Fusiliers How the British Army Lost America but Learned to Fight
By Mark Urban
First of all, let me apologize for the lateness of the review, things came up but we should be back on track this week (knock on wood).
Fusiliers as I will refer to the book from here out, is a history book focused on the Royal Welch Fusiliers. The Fusiliers were one of the British infantry regiments who served the entire conflict of the American Revolution from Bunker Hill to Yorktown. During that war they engaged in battles from New England to Georgia being present in a number of major battles. More importantly they underwent a series of tactical evolutions as the officers and non coms of the regiment came to grapple with the necessity of fighting on the American battlefield. The book is by Mark Urban, a British journalist, writer, broadcaster and current Diplomatic Editor of BBC's Two News night. A graduate of the London School of Economics and having served as an officer in the British Territorial Army (which makes him another reservist to appear on this review series). He joined the BBC in 1983 and left to join the Independent in 1986. He would rejoin the BBC in the 1990s, serving at time as a general reporter, an embedded reporter (being on the front lines for the first Gulf War) and a number of other crisis's ranging from Moscow to Afghanistan. Somehow during all of this Mr. Urban has written a number of military history books mostly focusing on the Napoleonic wars.
First, let me address the politics real fast, book does cover the American Revolution from the English as an American and a Patriot, I am on the side of the fence that the American Revolution was a good thing. That said I was interested to see what the English view would be, Mr Urban doesn't share his opinion in the book but he does show us the opinion of the troops and officers serving in theater as well as touching on the deeply divided public opinion in the United Kingdom at the time. That said, the opinion of the troops wasn't very divided (well, expect for a number of men who deserted for American land, and American girls) and honestly that didn't surprise me very much. For those of you wondering why, let me reveal a deep secret of military life. The people shooting at you are never very popular in the ranks, we tend to resent that in a deep but not at all secret level of our souls. Us enlisted troops are simple honest types that way. I also found very familiar the gripes of the army as they left America though, complaining about the lack of support from society and lack of leadership from their government. Hell, I've made those gripes before in the past after I got back from Iraq. So at the end of the book I actually feel some common ground with these men, despite having little else in common with them (well... There is Sgt Lamb). There's also the fact in both cases those gripes are true...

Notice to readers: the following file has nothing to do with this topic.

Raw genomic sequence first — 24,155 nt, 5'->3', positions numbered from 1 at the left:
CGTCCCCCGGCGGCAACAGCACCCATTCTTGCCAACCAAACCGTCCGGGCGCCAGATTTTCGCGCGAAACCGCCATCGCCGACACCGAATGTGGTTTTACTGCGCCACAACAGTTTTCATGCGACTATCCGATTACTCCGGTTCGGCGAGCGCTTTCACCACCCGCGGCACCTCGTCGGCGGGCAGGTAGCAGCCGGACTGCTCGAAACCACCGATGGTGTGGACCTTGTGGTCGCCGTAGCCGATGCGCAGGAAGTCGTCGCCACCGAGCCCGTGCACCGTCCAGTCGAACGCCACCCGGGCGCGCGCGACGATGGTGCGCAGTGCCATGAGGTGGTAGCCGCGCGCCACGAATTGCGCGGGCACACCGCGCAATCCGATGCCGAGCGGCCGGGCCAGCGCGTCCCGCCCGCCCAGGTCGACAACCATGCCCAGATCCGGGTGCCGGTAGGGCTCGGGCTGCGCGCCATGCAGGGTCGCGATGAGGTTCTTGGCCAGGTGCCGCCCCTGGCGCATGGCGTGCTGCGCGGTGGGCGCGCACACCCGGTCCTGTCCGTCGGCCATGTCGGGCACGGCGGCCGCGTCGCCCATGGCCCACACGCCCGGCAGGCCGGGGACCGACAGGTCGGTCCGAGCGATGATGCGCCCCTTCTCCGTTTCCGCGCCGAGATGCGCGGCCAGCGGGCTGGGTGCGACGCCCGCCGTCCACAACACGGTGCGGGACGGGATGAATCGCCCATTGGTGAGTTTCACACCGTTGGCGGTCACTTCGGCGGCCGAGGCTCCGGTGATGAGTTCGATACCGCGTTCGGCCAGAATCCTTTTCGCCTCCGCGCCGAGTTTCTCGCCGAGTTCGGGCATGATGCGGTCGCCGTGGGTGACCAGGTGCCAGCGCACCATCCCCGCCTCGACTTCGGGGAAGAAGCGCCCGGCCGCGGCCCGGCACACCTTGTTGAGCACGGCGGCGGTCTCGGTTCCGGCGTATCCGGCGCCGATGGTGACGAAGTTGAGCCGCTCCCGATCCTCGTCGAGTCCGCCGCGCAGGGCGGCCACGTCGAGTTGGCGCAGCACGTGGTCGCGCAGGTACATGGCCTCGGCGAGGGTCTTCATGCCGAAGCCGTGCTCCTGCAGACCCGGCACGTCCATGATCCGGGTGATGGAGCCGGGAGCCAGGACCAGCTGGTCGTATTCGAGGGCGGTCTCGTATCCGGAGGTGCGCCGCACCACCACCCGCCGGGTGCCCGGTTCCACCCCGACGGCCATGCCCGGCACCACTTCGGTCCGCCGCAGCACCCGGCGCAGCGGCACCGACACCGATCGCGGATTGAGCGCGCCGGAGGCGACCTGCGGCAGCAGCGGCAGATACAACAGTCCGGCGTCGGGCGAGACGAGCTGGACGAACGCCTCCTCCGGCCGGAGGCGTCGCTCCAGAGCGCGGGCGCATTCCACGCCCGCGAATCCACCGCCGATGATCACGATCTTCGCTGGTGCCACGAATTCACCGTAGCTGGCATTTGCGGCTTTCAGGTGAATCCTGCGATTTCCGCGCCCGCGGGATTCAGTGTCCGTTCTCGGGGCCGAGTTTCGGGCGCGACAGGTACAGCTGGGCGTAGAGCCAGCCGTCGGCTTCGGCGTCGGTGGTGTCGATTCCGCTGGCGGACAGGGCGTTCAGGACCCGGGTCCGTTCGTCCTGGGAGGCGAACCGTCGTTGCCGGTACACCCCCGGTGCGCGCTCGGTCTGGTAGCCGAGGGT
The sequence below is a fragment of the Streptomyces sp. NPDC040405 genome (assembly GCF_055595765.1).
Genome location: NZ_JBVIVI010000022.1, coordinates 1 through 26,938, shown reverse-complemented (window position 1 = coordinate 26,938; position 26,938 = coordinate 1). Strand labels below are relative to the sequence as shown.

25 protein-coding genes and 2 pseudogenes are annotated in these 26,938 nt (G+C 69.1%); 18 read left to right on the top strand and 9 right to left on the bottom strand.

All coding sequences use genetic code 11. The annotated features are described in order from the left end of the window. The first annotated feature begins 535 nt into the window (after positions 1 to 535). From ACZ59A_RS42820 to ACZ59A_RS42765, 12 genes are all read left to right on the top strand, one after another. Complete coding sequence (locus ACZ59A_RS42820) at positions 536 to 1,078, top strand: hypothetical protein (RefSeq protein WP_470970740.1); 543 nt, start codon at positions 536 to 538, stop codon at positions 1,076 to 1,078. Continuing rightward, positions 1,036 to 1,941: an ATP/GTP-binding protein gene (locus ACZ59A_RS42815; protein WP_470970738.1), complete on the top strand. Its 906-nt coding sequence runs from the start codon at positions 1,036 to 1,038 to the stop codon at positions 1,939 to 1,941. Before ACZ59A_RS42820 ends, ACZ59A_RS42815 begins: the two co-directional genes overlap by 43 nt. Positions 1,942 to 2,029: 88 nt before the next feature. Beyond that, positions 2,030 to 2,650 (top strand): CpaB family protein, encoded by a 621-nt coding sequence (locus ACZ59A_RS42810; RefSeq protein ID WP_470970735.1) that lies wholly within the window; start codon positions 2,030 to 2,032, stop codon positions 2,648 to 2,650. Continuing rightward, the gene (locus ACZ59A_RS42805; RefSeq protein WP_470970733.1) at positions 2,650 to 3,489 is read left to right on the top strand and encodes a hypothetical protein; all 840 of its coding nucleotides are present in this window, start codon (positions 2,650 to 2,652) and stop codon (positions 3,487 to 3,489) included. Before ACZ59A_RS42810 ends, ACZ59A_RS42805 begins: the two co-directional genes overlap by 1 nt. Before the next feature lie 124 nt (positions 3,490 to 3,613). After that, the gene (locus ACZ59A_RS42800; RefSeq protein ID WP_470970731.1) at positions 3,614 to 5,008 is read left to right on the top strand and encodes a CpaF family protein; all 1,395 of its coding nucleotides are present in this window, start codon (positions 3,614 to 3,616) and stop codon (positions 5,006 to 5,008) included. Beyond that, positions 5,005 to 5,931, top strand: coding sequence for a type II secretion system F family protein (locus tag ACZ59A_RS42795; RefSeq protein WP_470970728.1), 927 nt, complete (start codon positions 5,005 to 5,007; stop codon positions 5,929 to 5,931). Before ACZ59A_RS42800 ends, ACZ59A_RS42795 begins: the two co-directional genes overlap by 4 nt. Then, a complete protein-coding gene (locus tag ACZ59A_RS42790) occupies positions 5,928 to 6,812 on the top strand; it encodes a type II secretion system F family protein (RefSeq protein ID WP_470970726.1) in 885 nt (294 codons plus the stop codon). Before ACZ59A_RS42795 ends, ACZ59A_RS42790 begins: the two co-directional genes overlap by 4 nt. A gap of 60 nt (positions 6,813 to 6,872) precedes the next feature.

Speaking of universal constants, I was very surprised at one thing that the book very briefly touched on and that was the utter lack of a plan or overall idea of what victory would look like. In this book it seems like the British government was just kinda flailing around trying to make the revolution stop somehow. Due to how small the British Army was, there was simply no way for the British to achieve victory through simply military means. While Mr. Urban doesn't really go into detail on the strengths of the Continental Army of the rebelling colonies, it does show through in the quoted writings and over all analysis of the war. While the British Army won the vast majorities of battles, especially the major ones. Rebel armies were simply able to absorb loses and reform, this can be summed up in a quote from General Green of the Continental Army when asked what he intended to, “Rise, Fight, Get Beat, Rise Again.” While the British Army would often pummel rebel forces senseless, the survivors would simply regather and try again later. Meanwhile the British were dependent on their reinforcements coming across an ocean in days where the trip could take months. There were attempts to raise loyalist militia to support the regular army but frankly those forces never amounted to any import in the war. In such a situation, it becomes vital for there to be a political effort to woo away rebel commanders and troops and to create a post rebellion order that will ensure that this doesn't happen again and addresses the root causes of the rebellion in the first place. With a lack of direction from above what you are left with is every commanding officer dictating his own policy and trying to direct the course of the war, often find themselves in conflict with their own fellow officers and troops instead of actually fighting the bloody enemy! As you might guess I felt a distinct feeling that I've seen a later adaption of this story all to close and personal. I guess the moral here is learn History or you'll not just repeat it, it'll stomp you repeatedly.